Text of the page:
Opinion of the Court of Appeals, Division Two. 235 Ariz. 617, 334 P.3d 1276 (2014) . Appeal from the Superior Court in Pima County. The Honorable Richard D. Nichols, Judge, The Honorable Scott Rash, Judge. No. CR20123276-001.
Appeal from the Superior Court in Pima County, AFFIRMED. Opinion of the Court of Appeals, Division Two, AFFIRMED.
Mark Brnovich, Arizona Attorney General, John R. Lopez IV, Solicitor General, Joseph T. Maziarz, Chief Counsel, Criminal Appeals Section, David A. Simpson (argued), Assistant Attorney General, Phoenix, Attorneys for State of Arizona.
Isabel G. Garcia, Pima County Legal Defender, Scott A. Martin (argued), Assistant Legal Defender, Tucson, Attorneys for Sergio Arturo Rojo-Valenzuela.
JUSTICE BERCH authored the opinion of the Court, in which CHIEF JUSTICE BALES, VICE CHIEF JUSTICE PELANDER, and JUSTICES BRUTINEL and TIMMER joined.
[¶1] An inherently suggestive one-person show-up identification procedure implicates due process, but such an identification is nevertheless admissible at trial if it is sufficiently reliable. State v. Williams, 144 Ariz. 433, 439-40, 698 P.2d 678, 684-85 (1985). We must decide whether an appellate court may make a reliability determination in the first instance when the trial court has failed to do so. We conclude that although the trial court should make reliability findings before identification evidence is presented to a jury, an appellate court may make the reliability determination if the trial court record permits an informed analysis.
[¶2] One evening in 2012, Tucson Police Officer Jared Wolfe responded to an emergency call concerning a man with a gun who was fleeing in a vehicle. He spotted the suspects' vehicle and gave chase. After a high-speed pursuit through a residential neighborhood, the suspects suddenly stopped their car and fled on foot. Wolfe followed one suspect in his patrol car, shining his spotlight on him as he jumped over a block wall. Wolfe testified at a pretrial suppression hearing that the suspect was " of thin build [and] short stature" and was wearing " a black long-sleeved shirt, black pants . . . [and] black and red shoes." Although Wolfe never saw the suspect's face, he testified that the suspect was approximately twenty to thirty feet away and that he was focused on the suspect and free from other distractions. He further testified that officers develop the ability to attend closely to physical details while on patrol.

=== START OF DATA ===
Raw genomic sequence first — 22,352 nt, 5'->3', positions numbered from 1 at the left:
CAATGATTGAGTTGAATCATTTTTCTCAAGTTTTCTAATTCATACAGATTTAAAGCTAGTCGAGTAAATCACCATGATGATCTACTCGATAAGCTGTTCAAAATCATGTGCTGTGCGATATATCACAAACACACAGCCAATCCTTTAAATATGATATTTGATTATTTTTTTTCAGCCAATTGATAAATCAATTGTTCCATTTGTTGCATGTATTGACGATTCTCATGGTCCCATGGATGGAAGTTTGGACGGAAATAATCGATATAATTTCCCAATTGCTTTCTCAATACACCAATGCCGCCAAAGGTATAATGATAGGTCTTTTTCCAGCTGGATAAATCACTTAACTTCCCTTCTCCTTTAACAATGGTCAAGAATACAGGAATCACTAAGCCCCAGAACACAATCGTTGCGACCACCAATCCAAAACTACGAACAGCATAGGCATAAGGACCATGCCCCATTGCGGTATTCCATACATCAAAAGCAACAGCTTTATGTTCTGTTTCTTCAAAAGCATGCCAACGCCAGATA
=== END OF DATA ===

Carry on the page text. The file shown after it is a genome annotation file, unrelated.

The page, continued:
[¶3] Wolfe remained on the scene until the area was secured and then was taken to separately view two individuals. He could not identify the first suspect, but did positively identify the second suspect, Sergio Arturo Rojo-Valenzuela. He noted that Rojo-Valenzuela was wearing " the same pants and shoes that were worn by the individual that went over the wall" and that " [h]is physical build was exactly what [he] remembered . . . thin, short stature." Wolfe testified that he was ninety-nine percent certain that Rojo-Valenzuela
was the man who went over the wall " based on everything else minus the face."
[¶4] After holding a Dessureault hearing, the trial judge denied Rojo-Valenzuela's motion to suppress Wolfe's pretrial identification. See State v. Dessureault, 104 Ariz. 380, 384, 453 P.2d 951, 955 (1969) (holding that the trial court must conduct an evidentiary hearing when a pretrial identification is challenged). The judge did not make any findings regarding the procedure's suggestiveness or the identification's reliability because he did " not find this to be a typical identification that would be the subject of a suppression motion." On appeal, the State conceded that the show-up identification procedure was inherently suggestive and that the trial court erred in concluding that Wolfe's identification was not subject to a due process identification analysis. State v. Rojo-Valenzuela, 235 Ariz. 617, 619 ¶ 5, 334 P.3d 1276, 1278 (App. 2014). Relying on the pretrial hearing transcript, see id. at 619 ...